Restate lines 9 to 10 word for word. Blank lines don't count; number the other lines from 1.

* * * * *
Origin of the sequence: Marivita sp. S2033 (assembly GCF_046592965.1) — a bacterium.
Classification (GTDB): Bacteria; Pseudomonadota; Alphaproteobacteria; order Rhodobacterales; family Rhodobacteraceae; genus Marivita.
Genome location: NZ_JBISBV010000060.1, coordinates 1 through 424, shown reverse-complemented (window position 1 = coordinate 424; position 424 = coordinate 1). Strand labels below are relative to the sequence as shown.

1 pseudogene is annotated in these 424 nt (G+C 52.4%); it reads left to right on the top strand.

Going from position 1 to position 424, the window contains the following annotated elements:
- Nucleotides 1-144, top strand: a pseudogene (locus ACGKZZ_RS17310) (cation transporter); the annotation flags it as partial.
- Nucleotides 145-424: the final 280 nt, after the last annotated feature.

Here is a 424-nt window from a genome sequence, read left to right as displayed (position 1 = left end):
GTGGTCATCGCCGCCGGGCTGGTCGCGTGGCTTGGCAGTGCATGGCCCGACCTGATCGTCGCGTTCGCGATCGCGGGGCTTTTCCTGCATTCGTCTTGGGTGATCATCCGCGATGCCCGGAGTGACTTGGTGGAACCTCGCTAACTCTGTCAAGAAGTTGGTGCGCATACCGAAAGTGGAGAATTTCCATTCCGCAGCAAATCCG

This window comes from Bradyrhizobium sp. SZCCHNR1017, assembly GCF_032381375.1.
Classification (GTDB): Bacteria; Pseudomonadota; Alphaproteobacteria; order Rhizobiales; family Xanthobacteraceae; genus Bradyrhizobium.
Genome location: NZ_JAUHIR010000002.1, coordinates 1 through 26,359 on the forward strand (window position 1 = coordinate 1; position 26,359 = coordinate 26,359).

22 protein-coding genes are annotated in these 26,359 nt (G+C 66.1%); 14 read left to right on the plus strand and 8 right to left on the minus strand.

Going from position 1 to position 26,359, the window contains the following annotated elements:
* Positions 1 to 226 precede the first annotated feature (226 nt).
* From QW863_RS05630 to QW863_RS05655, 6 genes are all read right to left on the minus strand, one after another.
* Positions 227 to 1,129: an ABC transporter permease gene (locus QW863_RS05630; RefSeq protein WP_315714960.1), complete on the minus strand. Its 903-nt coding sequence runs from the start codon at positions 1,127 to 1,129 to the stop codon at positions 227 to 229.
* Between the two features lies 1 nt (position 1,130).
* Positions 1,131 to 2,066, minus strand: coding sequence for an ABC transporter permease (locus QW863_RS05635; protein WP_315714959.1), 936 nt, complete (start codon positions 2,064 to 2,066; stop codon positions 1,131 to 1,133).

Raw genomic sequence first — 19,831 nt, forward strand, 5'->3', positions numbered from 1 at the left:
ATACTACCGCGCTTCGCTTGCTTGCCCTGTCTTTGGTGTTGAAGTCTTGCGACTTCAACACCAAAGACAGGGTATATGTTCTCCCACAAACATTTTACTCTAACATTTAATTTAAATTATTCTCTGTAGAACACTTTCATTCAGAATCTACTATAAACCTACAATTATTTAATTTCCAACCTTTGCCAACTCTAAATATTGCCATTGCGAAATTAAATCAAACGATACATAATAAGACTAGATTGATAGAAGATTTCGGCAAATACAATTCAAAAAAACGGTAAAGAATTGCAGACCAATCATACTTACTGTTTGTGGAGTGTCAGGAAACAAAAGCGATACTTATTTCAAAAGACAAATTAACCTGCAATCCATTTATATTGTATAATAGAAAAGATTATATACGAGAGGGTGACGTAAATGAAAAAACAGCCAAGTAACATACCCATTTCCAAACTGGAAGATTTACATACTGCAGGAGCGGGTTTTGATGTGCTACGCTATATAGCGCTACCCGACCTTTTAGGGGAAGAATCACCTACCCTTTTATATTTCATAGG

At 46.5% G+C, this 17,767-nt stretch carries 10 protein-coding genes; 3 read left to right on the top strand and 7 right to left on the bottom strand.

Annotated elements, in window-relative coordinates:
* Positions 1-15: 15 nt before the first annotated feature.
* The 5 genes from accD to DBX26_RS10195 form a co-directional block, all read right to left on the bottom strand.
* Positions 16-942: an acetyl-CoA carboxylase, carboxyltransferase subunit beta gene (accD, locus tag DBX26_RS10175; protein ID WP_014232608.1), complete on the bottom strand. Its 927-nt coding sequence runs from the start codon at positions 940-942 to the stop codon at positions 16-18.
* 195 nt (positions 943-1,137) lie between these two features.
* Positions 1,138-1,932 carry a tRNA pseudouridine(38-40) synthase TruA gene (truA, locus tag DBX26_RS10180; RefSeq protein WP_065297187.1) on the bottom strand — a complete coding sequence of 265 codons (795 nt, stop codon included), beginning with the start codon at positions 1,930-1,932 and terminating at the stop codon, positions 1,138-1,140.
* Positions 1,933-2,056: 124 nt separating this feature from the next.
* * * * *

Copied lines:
GTGGTCATCGCCGCCGGGCTGGTCGCGTGGCTTGGCAGTGCATGGCCCGACCTGATCGTCGCGTTCGCGATCGCGGGGCTTTTCCTGCATTCGTCTTGGGTGATCATCCGCGATGCCCGGAGTGACTTGGTGGAACCTCGCTAACTCTGTCAAGAAGTTGGTGCGCATACCGAAAGTGGAGAATTTCCATTCCGCAGCAAATCCG

This window comes from Bradyrhizobium sp. SZCCHNR1017, assembly GCF_032381375.1.